orthogonal mesh <aclass="bibtex reference internal"href="#baker-sn-1998"id="id6">[BK98]</a>. The Trilinos package is used for the GMRES

implementation <aclass="bibtex reference internal"href="#willenbring-trilinos-2003"id="id7">[WH03]</a> Denovo stores the mesh-based scalar fluxes in a

double precision binary file (<ahref="#id8"><spanclass="problematic"id="id9">*</span></a>.dff) called a Denovo flux file. Past

versions of SCALE/Denovo used the TORT <aclass="bibtex reference internal"href="#rhoades-tort-1997"id="id10">[RS97]</a> *.varscl file format

(DOORS package <aclass="bibtex reference internal"href="#rhoades-doors-1998"id="id11">[RC98]</a>), but this was limited to single precision. Since

the rest of the MAVRIC sequence has not yet been parallelized, Denovo is

currently used only in serial mode within MAVRIC.</p>

</div>

<divclass="section"id="monaco">

<h3>Monaco<aclass="headerlink"href="#monaco"title="Permalink to this headline">¶</a></h3>

<p>The forward Monte Carlo transport is performed using Monaco, a

fixed-source, shielding code that uses the SCALE General Geometry

Package (SGGP, the same as used by the criticality code KENO-VI) and the

standard SCALE material information processor. Monaco can use either MG

or CE cross section libraries. Monaco was originally based on the MORSE

Monte Carlo code but has been extensively modified to modernize the

coding, incorporate more flexibility in terms of sources/tallies, and

read a user-friendly block/keyword style input.</p>

<p>Much of the input to MAVRIC is the same as Monaco. More details can be

found in the Monaco chapter of the SCALE manual.</p>

</div>

<divclass="section"id="running-mavric">

<h3>Running MAVRIC<aclass="headerlink"href="#running-mavric"title="Permalink to this headline">¶</a></h3>

<p>The objective of a SCALE sequence is to execute several codes, passing

the output from one to the input of the next, in order to perform some

analysis—things that users typically had to do in the past. MAVRIC does

this for difficult shielding problems by running approximate

discrete-ordinates calculations, constructing an importance map and

biased source for one or more tallies that the user wants to optimize in

the Monte Carlo calculation, and then using those in a forward Monaco

Monte Carlo calculation. MAVRIC also prepares the forward and adjoint

cross sections when needed. The steps of a MAVRIC sequence are listed in

<aclass="reference internal"href="#mavric-sequence"><spanclass="std std-numref">Table 1</span></a>. The user can instruct MAVRIC to run this whole sequence of

steps or just some subset of the steps—in order to verify the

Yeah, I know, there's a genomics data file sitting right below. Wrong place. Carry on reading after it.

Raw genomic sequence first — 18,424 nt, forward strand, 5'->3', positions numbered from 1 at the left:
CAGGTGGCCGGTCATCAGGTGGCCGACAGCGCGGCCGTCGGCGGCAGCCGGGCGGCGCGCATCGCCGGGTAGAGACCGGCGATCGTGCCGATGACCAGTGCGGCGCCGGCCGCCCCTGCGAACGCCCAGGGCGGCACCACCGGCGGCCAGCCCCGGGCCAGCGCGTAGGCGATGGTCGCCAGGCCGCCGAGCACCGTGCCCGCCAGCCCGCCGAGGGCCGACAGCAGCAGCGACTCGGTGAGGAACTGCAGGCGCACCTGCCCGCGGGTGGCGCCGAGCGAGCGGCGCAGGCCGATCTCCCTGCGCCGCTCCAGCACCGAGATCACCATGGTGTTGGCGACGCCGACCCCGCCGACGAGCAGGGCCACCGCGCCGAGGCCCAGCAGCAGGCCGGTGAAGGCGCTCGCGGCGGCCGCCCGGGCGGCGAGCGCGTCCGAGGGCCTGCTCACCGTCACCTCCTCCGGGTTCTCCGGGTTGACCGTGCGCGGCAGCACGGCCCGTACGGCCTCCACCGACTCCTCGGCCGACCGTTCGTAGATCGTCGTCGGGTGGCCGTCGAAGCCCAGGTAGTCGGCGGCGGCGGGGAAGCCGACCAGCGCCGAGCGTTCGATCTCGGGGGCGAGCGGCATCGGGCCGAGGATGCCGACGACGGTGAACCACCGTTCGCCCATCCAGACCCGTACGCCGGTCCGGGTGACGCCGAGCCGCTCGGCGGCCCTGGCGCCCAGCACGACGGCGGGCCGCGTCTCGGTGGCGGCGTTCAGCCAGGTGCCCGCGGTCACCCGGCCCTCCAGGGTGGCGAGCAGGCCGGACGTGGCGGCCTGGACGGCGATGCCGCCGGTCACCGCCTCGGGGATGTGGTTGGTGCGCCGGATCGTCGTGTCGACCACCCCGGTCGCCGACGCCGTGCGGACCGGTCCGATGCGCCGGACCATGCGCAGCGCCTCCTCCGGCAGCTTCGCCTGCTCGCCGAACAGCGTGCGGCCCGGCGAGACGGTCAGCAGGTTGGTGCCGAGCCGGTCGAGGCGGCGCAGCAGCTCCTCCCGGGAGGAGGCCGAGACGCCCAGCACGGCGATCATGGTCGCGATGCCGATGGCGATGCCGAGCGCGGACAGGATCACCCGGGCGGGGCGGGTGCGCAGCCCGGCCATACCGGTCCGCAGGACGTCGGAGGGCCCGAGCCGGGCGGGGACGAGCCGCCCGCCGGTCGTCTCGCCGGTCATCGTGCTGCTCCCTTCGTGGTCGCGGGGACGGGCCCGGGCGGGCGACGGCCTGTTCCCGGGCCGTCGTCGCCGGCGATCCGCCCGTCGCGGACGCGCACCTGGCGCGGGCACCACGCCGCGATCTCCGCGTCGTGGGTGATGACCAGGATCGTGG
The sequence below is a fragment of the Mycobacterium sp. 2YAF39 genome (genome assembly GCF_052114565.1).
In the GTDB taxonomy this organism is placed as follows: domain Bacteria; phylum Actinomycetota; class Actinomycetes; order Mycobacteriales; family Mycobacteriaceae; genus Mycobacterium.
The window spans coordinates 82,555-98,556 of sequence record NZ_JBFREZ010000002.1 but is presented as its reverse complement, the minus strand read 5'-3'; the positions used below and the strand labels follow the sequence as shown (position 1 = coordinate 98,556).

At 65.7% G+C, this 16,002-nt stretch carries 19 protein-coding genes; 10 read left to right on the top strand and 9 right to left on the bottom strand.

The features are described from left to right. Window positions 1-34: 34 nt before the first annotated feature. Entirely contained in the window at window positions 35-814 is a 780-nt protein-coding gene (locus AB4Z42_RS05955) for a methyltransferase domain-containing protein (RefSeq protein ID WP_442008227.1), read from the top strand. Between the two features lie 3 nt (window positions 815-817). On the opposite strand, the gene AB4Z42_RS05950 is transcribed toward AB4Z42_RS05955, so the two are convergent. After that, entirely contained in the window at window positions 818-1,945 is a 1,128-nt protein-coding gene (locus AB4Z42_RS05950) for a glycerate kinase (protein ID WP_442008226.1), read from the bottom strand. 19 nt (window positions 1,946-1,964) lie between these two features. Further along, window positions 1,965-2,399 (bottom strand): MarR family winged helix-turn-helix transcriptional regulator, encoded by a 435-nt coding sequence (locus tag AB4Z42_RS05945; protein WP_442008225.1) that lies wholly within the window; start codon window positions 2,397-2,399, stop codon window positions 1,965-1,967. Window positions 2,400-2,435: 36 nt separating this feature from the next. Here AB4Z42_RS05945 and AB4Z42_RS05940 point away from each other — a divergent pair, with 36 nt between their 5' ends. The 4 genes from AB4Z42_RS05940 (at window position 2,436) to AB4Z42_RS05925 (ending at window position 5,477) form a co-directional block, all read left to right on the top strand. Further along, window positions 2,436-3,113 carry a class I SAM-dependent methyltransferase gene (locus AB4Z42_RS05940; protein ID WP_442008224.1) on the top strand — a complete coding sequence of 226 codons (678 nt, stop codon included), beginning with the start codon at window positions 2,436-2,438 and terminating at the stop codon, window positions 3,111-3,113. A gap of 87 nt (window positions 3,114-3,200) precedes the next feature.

intermediate steps or to reuse previously calculated quantities in a new

analyses.</p>

<p>The MAVRIC sequence can be stopped after key points by using the

“parm= <em>parameter</em> ” operator on the “=mavric” command line, which is

the first line of the input file. The various parameters are listed in

Table <aclass="reference internal"href="#mavric-param"><spanclass="std std-numref">Table 2</span></a>. These parameters allow the user to perform checks and make

changes to the importance map calculation before the actual Monte Carlo

calculation in Monaco.</p>

<p>MAVRIC also allows the sequence to start at several different points. If

an importance map and biased source have already been computed, they can

be used directly. If the adjoint scalar fluxes are known, they can

quickly be used to create the importance map and biased source and then

begin the forward Monte Carlo. All of the different combinations of

starting MAVRIC with some previously calculated quantities are listed in

the following section detailing the input options.</p>

<p>When using MG cross-section libraries that do not have flux-to-dose-rate

conversion factors, use “parm=nodose” to prevent the cross section

processing codes from trying to move these values into the working

library.</p>

<p>MAVRIC creates many files that use the base problem name from the output

file. For an output file called “c:path1path2\<em>outputName</em>.out” or

“/home/path1/path2/ <em>outputName</em>.inp”, spaces in the output name will

<caption><spanclass="caption-number">Table 1 </span><spanclass="caption-text">Steps in the MAVRIC sequence</span><aclass="headerlink"href="#mavric-sequence"title="Permalink to this table">¶</a></caption>

<caption><spanclass="caption-number">Table 2 </span><spanclass="caption-text">Parameters for the MAVRIC command line (“parm=…”)</span><aclass="headerlink"href="#mavric-param"title="Permalink to this table">¶</a></caption>